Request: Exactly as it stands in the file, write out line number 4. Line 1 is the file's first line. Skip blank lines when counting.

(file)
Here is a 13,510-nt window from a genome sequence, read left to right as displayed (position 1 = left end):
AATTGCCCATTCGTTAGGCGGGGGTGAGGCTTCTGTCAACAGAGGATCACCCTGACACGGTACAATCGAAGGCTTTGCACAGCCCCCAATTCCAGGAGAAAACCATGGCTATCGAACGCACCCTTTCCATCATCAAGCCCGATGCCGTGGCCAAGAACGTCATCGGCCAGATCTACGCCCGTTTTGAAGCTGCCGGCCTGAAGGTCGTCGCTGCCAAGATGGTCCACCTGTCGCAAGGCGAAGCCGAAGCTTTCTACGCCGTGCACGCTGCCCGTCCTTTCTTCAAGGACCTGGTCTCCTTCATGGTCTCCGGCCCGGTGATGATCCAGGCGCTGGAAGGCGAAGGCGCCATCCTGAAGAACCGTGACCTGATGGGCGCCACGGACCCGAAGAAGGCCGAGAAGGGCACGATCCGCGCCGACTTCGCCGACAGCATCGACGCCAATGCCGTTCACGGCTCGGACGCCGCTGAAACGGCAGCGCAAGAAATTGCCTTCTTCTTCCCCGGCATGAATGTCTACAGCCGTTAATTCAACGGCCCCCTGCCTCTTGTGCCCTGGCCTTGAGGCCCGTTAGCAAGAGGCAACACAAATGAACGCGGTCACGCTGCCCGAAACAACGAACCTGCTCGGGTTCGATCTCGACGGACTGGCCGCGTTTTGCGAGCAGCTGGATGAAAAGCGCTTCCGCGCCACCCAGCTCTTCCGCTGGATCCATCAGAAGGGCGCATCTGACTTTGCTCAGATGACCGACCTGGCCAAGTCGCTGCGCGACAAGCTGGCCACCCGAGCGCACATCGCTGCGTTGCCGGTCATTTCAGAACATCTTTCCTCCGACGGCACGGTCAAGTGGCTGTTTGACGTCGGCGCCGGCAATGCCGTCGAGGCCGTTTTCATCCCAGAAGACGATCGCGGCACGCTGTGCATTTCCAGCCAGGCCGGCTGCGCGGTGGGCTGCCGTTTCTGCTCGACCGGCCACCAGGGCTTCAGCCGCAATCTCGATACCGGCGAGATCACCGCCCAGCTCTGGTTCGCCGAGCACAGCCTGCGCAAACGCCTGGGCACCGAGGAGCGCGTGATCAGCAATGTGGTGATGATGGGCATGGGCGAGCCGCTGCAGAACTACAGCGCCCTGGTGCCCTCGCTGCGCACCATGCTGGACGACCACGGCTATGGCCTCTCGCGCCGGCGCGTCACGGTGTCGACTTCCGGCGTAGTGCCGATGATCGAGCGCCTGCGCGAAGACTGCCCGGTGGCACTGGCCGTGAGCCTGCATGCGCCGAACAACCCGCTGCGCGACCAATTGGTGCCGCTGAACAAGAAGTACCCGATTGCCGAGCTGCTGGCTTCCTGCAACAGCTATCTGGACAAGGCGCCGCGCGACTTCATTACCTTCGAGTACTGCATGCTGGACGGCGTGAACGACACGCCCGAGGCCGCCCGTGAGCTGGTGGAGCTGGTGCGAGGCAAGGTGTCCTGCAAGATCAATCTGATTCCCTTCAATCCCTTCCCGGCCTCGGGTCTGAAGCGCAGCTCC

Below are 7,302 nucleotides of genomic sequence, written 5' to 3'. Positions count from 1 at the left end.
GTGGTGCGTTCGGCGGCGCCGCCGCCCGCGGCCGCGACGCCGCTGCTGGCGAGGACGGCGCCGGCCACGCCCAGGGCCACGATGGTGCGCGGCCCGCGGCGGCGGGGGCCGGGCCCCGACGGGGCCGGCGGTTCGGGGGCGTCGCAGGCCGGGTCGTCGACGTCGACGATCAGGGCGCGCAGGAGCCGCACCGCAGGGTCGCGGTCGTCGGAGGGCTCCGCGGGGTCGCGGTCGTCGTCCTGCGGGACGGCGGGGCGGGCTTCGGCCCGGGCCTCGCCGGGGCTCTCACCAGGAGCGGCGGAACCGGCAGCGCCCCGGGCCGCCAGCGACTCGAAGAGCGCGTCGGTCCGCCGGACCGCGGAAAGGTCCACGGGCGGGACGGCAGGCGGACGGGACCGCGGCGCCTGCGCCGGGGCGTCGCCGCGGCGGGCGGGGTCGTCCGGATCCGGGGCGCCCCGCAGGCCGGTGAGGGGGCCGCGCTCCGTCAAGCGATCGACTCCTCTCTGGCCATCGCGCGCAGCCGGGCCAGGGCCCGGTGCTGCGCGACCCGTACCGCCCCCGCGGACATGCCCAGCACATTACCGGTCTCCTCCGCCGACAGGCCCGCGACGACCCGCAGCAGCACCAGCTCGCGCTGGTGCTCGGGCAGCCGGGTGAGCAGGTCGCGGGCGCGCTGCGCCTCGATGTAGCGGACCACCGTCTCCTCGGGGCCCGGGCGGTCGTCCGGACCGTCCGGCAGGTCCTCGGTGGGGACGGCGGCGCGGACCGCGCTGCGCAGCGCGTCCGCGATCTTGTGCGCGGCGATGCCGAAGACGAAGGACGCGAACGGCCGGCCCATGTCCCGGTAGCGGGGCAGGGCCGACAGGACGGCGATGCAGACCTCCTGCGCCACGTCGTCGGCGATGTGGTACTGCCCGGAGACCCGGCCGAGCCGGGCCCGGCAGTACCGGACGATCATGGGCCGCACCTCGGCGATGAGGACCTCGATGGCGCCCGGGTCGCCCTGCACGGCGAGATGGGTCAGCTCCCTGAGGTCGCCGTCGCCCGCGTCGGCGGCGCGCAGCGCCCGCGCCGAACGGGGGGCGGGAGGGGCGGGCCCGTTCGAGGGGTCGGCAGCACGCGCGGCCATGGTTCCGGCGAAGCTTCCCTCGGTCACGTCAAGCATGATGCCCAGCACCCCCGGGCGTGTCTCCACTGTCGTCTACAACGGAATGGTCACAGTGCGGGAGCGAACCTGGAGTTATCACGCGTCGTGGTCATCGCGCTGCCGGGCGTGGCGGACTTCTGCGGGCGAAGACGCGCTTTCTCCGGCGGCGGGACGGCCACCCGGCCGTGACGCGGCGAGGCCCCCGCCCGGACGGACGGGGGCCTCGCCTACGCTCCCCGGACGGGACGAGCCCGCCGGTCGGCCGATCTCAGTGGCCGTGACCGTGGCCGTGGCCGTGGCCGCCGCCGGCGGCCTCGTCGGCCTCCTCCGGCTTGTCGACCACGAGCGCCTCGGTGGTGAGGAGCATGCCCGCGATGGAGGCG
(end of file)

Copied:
GTGGTGCGTTCGGCGGCGCCGCCGCCCGCGGCCGCGACGCCGCTGCTGGCGAGGACGGCGCCGGCCACGCCCAGGGCCACGATGGTGCGCGGCCCGCGGCGGCGGGGGCCGGGCCCCGACGGGGCCGGCGGTTCGGGGGCGTCGCAGGCCGGGTCGTCGACGTCGACGATCAGGGCGCGCAGGAGCCGCACCGCAGGGTCGCGGTCGTCGGAGGGCTCCGCGGGGTCGCGGTCGTCGTCCTGCGGGACGGCGGGGCGGGCTTCGGCCCGGGCCTCGCCGGGGCTCTCACCAGGAGCGGCGGAACCGGCAGCGCCCCGGGCCGCCAGCGACTCGAAGAGCGCGTCGGTCCGCCGGACCGCGGAAAGGTCCACGGGCGGGACGGCAGGCGGACGGGACCGCGGCGCCTGCGCCGGGGCGTCGCCGCGGCGGGCGGGGTCGTCCGGATCCGGGGCGCCCCGCAGGCCGGTGAGGGGGCCGCGCTCCGTCAAGCGATCGACTCCTCTCTGGCCATCGCGCGCAGCCGGGCCAGGGCCCGGTGCTGCGCGACCCGTACCGCCCCCGCGGACATGCCCAGCACATTACCGGTCTCCTCCGCCGACAGGCCCGCGACGACCCGCAGCAGCACCAGCTCGCGCTGGTGCTCGGGCAGCCGGGTGAGCAGGTCGCGGGCGCGCTGCGCCTCGATGTAGCGGACCACCGTCTCCTCGGGGCCCGGGCGGTCGTCCGGACCGTCCGGCAGGTCCTCGGTGGGGACGGCGGCGCGGACCGCGCTGCGCAGCGCGTCCGCGATCTTGTGCGCGGCGATGCCGAAGACGAAGGACGCGAACGGCCGGCCCATGTCCCGGTAGCGGGGCAGGGCCGACAGGACGGCGATGCAGACCTCCTGCGCCACGTCGTCGGCGATGTGGTACTGCCCGGAGACCCGGCCGAGCCGGGCCCGGCAGTACCGGACGATCATGGGCCGCACCTCGGCGATGAGGACCTCGATGGCGCCCGGGTCGCCCTGCACGGCGAGATGGGTCAGCTCCCTGAGGTCGCCGTCGCCCGCGTCGGCGGCGCGCAGCGCCCGCGCCGAACGGGGGGCGGGAGGGGCGGGCCCGTTCGAGGGGTCGGCAGCACGCGCGGCCATGGTTCCGGCGAAGCTTCCCTCGGTCACGTCAAGCATGATGCCCAGCACCCCCGGGCGTGTCTCCACTGTCGTCTACAACGGAATGGTCACAGTGCGGGAGCGAACCTGGAGTTATCACGCGTCGTGGTCATCGCGCTGCCGGGCGTGGCGGACTTCTGCGGGCGAAGACGCGCTTTCTCCGGCGGCGGGACGGCCACCCGGCCGTGACGCGGCGAGGCCCCCGCCCGGACGGACGGGGGCCTCGCCTACGCTCCCCGGACGGGACGAGCCCGCCGGTCGGCCGATCTCAGTGGCCGTGACCGTGGCCGTGGCCGTGGCCGCCGCCGGCGGCCTCGTCGGCCTCCTCCGGCTTGTCGACCACGAGCGCCTCGGTGGTGAGGAGCATGCCCGCGATGGAGGCG